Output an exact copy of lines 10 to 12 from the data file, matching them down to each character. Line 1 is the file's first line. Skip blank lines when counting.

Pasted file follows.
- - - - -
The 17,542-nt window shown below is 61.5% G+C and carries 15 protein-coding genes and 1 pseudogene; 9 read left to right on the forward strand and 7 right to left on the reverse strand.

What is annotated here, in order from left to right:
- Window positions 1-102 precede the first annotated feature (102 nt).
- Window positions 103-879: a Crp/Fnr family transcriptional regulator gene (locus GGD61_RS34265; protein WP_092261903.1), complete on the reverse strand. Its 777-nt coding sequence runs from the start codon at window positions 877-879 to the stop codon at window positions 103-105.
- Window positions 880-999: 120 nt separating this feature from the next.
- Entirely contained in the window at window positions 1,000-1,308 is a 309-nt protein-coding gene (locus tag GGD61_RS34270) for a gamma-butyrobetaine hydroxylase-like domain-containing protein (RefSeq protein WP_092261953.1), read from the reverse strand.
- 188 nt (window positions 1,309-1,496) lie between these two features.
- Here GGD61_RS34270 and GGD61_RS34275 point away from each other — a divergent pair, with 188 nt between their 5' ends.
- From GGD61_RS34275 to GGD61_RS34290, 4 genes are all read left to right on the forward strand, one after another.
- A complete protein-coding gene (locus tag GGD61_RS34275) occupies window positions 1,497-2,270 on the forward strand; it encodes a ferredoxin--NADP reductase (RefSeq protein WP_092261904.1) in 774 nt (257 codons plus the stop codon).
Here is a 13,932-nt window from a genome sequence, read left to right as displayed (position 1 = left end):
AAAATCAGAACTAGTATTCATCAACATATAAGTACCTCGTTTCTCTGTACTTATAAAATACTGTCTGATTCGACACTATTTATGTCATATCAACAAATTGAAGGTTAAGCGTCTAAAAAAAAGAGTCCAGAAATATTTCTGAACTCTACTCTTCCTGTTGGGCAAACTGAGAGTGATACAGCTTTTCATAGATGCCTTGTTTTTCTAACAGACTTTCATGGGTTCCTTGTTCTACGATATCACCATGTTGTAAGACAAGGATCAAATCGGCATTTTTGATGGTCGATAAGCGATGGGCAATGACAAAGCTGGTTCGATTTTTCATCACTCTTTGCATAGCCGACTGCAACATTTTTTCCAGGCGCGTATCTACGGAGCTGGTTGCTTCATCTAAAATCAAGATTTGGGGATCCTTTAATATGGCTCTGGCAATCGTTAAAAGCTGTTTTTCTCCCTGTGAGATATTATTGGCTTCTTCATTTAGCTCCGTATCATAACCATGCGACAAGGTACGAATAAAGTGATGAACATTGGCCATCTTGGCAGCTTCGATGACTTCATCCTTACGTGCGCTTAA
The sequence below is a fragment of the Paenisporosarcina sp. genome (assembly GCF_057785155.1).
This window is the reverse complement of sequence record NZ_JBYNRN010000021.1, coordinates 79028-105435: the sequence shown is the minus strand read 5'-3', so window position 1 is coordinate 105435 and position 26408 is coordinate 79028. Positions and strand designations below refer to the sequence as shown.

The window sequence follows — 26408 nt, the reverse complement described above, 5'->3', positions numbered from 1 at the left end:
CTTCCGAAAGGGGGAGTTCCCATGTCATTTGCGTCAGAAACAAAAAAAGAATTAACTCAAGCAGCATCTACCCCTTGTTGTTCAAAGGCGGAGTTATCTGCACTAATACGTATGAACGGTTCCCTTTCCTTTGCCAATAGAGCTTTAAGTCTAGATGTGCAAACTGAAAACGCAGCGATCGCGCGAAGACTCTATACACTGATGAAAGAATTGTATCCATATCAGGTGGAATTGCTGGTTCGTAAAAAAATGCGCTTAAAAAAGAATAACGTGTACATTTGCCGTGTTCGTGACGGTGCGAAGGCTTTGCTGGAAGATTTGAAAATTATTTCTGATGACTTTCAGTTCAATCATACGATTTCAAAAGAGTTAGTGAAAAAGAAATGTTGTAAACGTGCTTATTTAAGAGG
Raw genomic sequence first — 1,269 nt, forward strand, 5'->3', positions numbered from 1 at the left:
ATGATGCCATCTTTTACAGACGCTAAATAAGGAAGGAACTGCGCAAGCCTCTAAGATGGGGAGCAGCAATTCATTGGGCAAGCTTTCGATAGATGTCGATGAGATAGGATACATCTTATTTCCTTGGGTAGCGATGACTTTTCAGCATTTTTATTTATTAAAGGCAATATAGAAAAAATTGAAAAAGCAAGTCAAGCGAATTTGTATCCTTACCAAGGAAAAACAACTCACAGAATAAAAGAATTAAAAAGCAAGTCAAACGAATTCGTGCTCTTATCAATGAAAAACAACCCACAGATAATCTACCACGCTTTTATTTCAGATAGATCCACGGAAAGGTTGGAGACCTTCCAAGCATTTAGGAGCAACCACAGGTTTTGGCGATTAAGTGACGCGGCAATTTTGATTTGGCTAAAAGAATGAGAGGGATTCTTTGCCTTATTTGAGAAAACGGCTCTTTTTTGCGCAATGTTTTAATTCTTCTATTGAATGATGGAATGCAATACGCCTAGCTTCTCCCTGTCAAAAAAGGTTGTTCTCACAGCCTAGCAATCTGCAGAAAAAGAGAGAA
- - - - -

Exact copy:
- A complete protein-coding gene (locus tag GGD61_RS34275) occupies window positions 1,497-2,270 on the forward strand; it encodes a ferredoxin--NADP reductase (RefSeq protein WP_092261904.1) in 774 nt (257 codons plus the stop codon).
Here is a 13,932-nt window from a genome sequence, read left to right as displayed (position 1 = left end):
AAAATCAGAACTAGTATTCATCAACATATAAGTACCTCGTTTCTCTGTACTTATAAAATACTGTCTGATTCGACACTATTTATGTCATATCAACAAATTGAAGGTTAAGCGTCTAAAAAAAAGAGTCCAGAAATATTTCTGAACTCTACTCTTCCTGTTGGGCAAACTGAGAGTGATACAGCTTTTCATAGATGCCTTGTTTTTCTAACAGACTTTCATGGGTTCCTTGTTCTACGATATCACCATGTTGTAAGACAAGGATCAAATCGGCATTTTTGATGGTCGATAAGCGATGGGCAATGACAAAGCTGGTTCGATTTTTCATCACTCTTTGCATAGCCGACTGCAACATTTTTTCCAGGCGCGTATCTACGGAGCTGGTTGCTTCATCTAAAATCAAGATTTGGGGATCCTTTAATATGGCTCTGGCAATCGTTAAAAGCTGTTTTTCTCCCTGTGAGATATTATTGGCTTCTTCATTTAGCTCCGTATCATAACCATGCGACAAGGTACGAATAAAGTGATGAACATTGGCCATCTTGGCAGCTTCGATGACTTCATCCTTACGTGCGCTTAA